Dawn on Mars as seen by Opportunity
Dawn on Mars as seen by Opportunity

Opportunity was originally designed to operate for 90 sols (92 days), but the unmanned explorer turned out to be a classic example of NASA over-engineering that has continued to function productively for 55 times its designed service life and will continue to do so for who knows how long. Meanwhile, Spirit didn't fare as well. It, too lasted longer than designed, but became stuck in a sand dune in 2009 and remained there until communication was lost in 2010.

What's remarkable about Opportunity lasting so long is that, unlike the later Curiosity rover, it isn't nuclear powered. It relies on solar panels for its energy. So, whereas Curiosity isn't affected much by the weather, Opportunity suffers power shortages when dust and dirt accumulates on its panels and in the gloom of winter it has to give top priority to simply keeping its electronics warm. Due to this, mission control was surprised that the rover actually survived its first winter, much less reach sol 5,000 on February 15.

Thanks to its never-say-die attitude, Opportunity has had a long and productive career. So far it's studied the impact crater that it landed in by chance, then the surrounding flat plain, examined soil and rock samples, taken panoramic images, and has even photographed a passing comet.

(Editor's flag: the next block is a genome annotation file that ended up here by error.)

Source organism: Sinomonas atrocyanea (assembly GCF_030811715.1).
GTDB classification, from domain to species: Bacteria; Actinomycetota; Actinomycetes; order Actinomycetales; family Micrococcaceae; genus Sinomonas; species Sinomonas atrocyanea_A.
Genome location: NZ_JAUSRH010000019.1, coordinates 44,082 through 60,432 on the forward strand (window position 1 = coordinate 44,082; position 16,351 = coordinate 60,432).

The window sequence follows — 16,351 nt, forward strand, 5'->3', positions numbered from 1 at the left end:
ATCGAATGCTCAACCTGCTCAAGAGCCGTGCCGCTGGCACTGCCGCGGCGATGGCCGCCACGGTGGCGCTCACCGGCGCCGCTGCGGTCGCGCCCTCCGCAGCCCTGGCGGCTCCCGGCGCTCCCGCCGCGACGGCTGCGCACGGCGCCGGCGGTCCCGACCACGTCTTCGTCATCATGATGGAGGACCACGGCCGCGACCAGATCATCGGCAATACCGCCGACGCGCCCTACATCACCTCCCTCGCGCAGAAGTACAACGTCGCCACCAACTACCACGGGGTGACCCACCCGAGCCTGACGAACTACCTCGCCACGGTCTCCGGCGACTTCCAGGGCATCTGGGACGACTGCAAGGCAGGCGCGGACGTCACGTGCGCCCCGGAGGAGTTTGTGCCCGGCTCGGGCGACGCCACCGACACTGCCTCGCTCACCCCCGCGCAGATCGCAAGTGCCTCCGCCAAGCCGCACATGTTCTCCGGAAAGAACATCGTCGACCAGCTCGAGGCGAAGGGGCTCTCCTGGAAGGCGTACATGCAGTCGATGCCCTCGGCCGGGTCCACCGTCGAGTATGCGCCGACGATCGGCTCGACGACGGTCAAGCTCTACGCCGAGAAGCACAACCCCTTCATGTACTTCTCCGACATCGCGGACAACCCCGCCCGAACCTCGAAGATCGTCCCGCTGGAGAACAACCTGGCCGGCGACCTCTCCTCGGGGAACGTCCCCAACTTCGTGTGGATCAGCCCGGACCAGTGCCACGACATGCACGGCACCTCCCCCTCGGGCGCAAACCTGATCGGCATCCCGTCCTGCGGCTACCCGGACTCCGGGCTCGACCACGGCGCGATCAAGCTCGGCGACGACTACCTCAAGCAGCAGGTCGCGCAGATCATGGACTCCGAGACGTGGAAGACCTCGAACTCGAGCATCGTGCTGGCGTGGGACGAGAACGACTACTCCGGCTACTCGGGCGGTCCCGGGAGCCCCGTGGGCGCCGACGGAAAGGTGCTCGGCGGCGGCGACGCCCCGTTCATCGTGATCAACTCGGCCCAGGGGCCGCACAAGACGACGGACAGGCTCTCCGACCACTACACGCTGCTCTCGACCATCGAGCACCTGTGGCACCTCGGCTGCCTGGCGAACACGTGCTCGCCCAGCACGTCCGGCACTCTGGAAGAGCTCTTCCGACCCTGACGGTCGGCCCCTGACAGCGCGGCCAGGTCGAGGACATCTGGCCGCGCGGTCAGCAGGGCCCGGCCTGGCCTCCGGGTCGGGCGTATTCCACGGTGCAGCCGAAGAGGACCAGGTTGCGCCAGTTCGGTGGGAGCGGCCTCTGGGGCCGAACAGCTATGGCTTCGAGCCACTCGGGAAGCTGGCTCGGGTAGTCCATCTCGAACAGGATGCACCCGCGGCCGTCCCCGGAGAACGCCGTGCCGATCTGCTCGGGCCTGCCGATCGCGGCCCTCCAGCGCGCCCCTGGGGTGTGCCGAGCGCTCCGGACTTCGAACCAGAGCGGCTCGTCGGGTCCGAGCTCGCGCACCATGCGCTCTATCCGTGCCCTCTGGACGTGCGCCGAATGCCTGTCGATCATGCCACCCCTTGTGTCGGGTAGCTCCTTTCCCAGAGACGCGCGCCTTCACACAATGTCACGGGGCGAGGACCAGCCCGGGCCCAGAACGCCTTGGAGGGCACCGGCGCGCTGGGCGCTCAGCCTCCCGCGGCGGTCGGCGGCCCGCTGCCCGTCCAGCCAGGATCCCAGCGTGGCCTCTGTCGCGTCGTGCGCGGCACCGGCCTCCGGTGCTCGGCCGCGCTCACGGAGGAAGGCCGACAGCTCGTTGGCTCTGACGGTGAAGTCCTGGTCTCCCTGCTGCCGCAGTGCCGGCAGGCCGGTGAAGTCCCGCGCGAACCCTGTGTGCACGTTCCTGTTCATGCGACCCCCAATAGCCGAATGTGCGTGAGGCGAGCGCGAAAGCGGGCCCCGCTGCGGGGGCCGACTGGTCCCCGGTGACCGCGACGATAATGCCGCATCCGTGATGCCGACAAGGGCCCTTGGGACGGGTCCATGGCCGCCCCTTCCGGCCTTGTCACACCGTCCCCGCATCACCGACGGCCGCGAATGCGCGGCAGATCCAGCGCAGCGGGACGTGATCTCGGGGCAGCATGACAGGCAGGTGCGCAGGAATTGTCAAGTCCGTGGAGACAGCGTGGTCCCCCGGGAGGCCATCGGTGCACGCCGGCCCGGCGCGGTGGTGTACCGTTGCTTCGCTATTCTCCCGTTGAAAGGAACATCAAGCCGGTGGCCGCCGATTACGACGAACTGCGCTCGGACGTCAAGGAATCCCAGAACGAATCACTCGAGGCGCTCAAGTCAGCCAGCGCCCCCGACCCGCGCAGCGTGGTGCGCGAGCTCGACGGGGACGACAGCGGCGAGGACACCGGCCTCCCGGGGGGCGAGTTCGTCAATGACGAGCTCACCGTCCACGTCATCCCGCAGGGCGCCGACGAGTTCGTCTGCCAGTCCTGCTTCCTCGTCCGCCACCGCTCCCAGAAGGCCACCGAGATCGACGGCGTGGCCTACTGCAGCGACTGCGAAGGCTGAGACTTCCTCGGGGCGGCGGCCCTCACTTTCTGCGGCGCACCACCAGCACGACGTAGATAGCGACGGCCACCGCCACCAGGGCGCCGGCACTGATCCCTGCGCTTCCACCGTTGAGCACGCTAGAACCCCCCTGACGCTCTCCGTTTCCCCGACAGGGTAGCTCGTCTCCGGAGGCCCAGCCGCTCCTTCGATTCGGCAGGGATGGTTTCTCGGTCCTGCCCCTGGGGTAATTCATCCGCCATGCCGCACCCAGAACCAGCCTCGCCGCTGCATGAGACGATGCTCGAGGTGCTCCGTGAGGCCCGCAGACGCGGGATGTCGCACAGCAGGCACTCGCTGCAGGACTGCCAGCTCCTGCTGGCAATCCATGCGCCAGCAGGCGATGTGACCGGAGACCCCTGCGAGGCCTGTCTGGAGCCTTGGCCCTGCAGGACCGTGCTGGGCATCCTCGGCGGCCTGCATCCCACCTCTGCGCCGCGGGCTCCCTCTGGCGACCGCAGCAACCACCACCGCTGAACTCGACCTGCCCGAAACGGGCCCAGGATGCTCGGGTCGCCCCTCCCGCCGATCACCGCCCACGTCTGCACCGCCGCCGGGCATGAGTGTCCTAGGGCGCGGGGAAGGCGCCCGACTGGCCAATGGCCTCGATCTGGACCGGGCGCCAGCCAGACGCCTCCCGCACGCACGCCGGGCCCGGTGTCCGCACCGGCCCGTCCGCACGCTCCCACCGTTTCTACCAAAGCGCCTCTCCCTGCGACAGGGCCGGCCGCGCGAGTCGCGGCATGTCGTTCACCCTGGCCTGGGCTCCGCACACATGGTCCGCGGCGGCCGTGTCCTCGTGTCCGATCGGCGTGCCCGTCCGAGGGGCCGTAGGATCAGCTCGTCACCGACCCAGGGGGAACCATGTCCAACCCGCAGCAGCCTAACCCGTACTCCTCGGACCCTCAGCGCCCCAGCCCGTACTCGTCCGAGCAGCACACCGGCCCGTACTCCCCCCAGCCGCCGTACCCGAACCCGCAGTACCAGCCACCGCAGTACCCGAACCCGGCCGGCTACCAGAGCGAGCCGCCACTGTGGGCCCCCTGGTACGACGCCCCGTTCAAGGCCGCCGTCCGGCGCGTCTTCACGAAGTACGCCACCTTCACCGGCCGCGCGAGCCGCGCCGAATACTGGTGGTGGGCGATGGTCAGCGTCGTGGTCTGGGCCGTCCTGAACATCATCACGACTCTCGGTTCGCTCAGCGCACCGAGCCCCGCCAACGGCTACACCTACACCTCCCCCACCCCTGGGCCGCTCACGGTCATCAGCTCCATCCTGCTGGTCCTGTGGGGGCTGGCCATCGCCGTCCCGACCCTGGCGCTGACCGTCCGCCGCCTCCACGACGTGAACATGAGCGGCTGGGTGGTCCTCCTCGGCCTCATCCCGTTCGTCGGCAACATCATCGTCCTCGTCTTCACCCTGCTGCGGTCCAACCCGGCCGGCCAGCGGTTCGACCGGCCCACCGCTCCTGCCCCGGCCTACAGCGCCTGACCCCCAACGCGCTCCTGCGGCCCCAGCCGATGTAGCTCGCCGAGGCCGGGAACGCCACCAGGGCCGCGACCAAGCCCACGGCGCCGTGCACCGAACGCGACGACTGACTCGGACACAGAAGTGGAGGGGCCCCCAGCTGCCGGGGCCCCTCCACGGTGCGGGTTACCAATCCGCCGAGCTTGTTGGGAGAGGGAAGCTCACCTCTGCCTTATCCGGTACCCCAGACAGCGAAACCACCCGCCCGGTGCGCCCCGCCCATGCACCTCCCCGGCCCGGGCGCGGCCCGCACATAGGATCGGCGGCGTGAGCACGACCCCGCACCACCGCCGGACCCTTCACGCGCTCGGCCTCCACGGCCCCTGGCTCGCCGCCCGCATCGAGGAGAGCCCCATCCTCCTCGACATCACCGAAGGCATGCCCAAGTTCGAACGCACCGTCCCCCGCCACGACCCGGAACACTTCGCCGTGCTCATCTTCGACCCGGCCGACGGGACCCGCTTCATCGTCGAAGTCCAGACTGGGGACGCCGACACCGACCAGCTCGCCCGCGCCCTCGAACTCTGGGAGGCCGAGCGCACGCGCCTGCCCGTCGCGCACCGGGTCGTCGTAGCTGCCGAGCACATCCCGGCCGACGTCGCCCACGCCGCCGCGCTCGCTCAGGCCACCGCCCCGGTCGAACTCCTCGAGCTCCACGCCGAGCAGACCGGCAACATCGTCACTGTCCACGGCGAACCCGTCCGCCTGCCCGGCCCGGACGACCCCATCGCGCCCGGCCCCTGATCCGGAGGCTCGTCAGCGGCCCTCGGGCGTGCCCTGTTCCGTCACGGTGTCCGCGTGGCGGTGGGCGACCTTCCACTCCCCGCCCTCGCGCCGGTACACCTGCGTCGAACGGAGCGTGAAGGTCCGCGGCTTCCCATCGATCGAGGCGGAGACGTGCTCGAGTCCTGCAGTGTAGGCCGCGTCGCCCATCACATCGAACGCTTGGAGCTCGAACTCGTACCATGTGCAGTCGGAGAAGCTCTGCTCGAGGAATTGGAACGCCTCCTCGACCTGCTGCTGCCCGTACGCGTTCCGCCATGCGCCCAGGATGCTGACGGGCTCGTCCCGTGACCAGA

Marathon Valley
Marathon Valley

In addition, it's discovered the presence of hematite and evidence of the past presence of water on Mars, provided a long baseline survey of the Martian surface, as well as a better understanding of the part water played in the formation of the region's minerals, calibrated observations by the Mars Reconnaissance Orbiter, sent back over 225,000 images, and helped to determine the likelihood of life existing or having existed on the planet. It even found the first meteorite ever discovered on Mars, which was thought at first to be a fragment of the landing platform's heat shield.

But it's also had some close calls. Opportunity was almost lost in 2005 when it became stuck in a sand dune and had to be extracted a few centimeters at a time. And, despite its longevity, in 2014 the rover's computer memory was failing and can now operate in a RAM-only configuration. However, that didn't stop it on July 28, 2014 from breaking the off-planet long distance record for a ground vehicle when its odometer passed 40 km (25 mi), which was followed by its completion of the distance of a marathon ( 42.195 km, 26.219 mi) on March 24, 2015.

Clockwise from the bottom, Sojourner, Opportunity, and Curiosity
Clockwise from the bottom, Sojourner, Opportunity, and Curiosity

"We've reached lots of milestones, and this is one more," says Opportunity Project Manager John Callas, of NASA's Jet Propulsion Laboratory in Pasadena, California, "but more important than the numbers are the exploration and the scientific discoveries."

Currently, Opportunity is about one-third of the way down Perseverance Valley, which is a shallow channel cutting into the rim of Endeavour Crater. Take a look through our gallery for a look at the journey that got it there.

Source: NASA

View gallery - 81 images
1 comment
noteugene
Miles traveled on earth would take about 14 minutes that's taken the rover 14 yrs? Hard for me to get excited about those nbrs. Guess you'd have to be a scientist.